Insecticide Sensory Detection in Malaria Vectors – INDEed
This project proposes to study the neuroethology of Anopheles gambiae mosquitoes.
Specific objectives are:
- To investigate the neurosensory mechanisms (i.e. olfactory, gustatory and nociceptive) of pyrethroid insecticides detection in malaria mosquitoes; and
- To study their implication on the behavioural modifications that may provide them with insecticide resistance, i.e. behavioural resistance.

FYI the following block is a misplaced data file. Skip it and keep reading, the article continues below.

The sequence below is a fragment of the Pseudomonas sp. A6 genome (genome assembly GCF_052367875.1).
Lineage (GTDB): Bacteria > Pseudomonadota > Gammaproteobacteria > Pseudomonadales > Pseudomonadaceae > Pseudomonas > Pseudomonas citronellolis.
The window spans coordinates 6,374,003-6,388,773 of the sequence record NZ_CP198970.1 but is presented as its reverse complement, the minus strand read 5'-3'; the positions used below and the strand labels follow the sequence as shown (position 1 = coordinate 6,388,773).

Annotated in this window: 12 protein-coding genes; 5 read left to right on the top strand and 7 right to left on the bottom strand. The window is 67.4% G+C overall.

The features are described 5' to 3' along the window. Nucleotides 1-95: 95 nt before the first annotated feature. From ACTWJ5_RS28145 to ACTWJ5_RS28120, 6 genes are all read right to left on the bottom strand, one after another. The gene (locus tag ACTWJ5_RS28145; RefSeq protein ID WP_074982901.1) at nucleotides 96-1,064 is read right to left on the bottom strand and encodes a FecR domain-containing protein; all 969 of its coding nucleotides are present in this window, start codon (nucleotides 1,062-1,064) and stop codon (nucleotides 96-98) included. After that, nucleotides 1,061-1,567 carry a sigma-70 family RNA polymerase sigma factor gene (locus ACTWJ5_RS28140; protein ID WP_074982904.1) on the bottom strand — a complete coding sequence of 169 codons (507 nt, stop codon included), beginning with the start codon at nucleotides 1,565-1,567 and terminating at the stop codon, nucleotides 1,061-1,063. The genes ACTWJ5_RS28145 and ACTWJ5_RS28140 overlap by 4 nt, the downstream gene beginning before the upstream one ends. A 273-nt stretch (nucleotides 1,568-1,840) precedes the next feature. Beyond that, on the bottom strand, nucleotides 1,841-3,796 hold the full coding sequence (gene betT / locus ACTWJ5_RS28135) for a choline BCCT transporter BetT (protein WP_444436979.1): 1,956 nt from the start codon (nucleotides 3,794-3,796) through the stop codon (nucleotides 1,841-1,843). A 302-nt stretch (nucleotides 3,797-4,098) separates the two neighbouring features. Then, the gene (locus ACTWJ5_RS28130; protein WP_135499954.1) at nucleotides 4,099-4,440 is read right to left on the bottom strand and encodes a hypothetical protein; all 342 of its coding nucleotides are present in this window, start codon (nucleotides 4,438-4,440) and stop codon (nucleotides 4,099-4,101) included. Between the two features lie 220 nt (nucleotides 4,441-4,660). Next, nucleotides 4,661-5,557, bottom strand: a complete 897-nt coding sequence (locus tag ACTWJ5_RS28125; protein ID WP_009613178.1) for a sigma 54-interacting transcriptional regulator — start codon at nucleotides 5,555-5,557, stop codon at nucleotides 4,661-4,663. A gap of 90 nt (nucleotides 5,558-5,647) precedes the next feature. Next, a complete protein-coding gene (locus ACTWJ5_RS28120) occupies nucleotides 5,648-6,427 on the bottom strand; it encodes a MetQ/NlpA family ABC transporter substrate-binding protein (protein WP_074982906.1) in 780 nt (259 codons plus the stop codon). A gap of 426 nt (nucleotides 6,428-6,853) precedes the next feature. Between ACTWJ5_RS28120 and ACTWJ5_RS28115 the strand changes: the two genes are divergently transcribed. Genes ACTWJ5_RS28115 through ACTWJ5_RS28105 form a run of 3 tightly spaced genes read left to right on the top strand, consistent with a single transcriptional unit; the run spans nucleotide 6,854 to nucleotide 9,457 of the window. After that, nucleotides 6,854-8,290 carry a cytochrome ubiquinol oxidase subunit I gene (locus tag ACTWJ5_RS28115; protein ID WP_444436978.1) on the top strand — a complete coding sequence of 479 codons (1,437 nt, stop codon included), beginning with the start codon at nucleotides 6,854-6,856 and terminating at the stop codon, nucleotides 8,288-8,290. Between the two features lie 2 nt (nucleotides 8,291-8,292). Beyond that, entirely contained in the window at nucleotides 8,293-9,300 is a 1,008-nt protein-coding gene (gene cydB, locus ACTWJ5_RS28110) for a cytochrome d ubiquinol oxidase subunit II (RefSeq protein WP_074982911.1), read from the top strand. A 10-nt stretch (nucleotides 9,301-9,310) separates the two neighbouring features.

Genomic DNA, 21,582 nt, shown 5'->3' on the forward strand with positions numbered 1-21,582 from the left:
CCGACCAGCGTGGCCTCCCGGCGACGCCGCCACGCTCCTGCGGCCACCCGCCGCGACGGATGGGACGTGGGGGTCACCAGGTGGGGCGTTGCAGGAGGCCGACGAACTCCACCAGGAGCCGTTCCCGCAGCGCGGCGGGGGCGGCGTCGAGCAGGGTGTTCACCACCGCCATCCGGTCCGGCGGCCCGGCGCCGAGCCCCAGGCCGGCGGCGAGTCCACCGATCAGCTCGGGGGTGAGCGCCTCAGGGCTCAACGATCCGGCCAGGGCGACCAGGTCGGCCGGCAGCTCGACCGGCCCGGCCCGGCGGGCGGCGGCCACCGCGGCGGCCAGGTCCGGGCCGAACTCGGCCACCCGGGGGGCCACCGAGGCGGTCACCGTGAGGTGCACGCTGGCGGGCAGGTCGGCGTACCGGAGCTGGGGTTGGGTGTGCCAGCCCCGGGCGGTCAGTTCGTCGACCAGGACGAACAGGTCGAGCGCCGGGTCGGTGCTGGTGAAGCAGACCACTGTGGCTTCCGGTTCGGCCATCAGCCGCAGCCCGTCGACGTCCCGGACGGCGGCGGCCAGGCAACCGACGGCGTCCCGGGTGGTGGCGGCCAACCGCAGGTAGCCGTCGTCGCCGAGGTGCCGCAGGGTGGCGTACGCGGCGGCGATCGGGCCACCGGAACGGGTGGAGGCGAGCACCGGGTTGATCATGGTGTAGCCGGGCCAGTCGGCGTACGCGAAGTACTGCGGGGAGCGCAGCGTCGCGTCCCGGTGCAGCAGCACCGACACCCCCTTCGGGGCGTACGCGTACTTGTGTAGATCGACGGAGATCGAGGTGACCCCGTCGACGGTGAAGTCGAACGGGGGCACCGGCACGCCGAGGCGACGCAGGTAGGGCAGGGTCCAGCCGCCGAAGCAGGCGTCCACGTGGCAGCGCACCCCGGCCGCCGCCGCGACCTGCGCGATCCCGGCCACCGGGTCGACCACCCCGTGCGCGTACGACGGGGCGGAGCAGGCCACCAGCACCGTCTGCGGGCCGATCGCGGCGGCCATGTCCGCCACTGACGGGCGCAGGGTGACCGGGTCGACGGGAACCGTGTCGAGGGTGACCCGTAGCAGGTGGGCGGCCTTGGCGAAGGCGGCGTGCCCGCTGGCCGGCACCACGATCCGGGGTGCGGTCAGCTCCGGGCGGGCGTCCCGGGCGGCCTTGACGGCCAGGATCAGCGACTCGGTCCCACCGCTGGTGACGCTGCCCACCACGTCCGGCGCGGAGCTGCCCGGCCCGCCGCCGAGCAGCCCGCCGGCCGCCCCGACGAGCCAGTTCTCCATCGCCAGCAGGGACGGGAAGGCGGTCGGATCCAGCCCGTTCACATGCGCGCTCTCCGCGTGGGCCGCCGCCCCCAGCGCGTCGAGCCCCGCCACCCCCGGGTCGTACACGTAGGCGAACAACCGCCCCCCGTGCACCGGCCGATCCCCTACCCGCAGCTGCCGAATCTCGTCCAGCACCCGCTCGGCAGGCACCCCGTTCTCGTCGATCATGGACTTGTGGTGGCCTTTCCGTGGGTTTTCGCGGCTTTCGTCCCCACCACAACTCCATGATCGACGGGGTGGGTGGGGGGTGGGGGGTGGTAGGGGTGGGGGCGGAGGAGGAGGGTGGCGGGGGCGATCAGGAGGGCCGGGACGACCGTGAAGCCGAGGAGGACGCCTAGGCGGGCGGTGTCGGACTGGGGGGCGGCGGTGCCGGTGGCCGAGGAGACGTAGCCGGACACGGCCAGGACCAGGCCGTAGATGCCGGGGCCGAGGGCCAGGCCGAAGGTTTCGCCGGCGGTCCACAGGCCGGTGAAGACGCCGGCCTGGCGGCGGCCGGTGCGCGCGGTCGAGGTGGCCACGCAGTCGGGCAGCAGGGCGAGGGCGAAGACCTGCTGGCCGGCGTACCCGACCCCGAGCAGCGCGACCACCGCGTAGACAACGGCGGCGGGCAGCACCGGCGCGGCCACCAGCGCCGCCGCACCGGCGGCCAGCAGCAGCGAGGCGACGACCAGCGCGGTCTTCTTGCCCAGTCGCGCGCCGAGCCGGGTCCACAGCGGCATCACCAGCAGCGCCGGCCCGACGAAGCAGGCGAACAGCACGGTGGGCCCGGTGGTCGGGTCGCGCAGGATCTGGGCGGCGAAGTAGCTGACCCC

Insecticide-based vector control has been recognised as the principal contributor of the malaria-incidence reduction since 2000. Recently, this trend has worryingly stalled or even reversed in some countries. One identified reason of such stall is the evolution of insecticide resistances to the widely used pyrethroid insecticides in malaria vectors. Among them, behavioural resistance, i.e. behavioural modifications allowing to surpass the negative effects of insecticides, has been recently acknowledged but the mechanisms involved and their extent are nearly unknown.The sensory detection of pyrethroids by mosquitoes has been proposed as a potential mechanism that could explain some forms of behavioural resistance. Although many studies have described a sensory-guided effect, such as repellency or irritancy, and some even attraction, nothing is known about how mosquitoes may detect and perceive insecticides. Ongoing behavioural experiments have confirmed that on top of the already known irritancy effect through contact, it exists a spatial repellent effect of permethrin under certain conditions, yet the mechanisms are still to be described. On the other hand, the preliminary results of another experiment reveal for the first time that Anopheles mosquitoes are able to detect pyrethroid insecticides through their olfactory system. An olfactory receptor having permethrin, one of the most used insecticides in malaria vector control, as an agonist has been identified by heterologous expression. The researchers have also carried out in vivo electrophysiological recordings from olfactory sensilla in the antennae, which confirmed the presence of specific olfactory sensory neuron responding to this pyrethroid. These results open the door to further investigate the role of the sensory detection of insecticides in mosquitoes, and not exclusively at an olfactory level, to reveal the functional roles that sensory receptors may have on their behaviour. It is to propose an interdisciplinary project to study the neuroethology of Anopheles gambiae mosquitoes. Particularly, this project will investigate the neurosensory mechanisms (i.e. olfactory, gustatory and nociceptive) of pyrethroid insecticides detection in malaria mosquitoes. Deciphering these mechanisms will allow us to study their implication on the behavioural modifications that may provide them with insecticide resistance, i.e. behavioural resistance.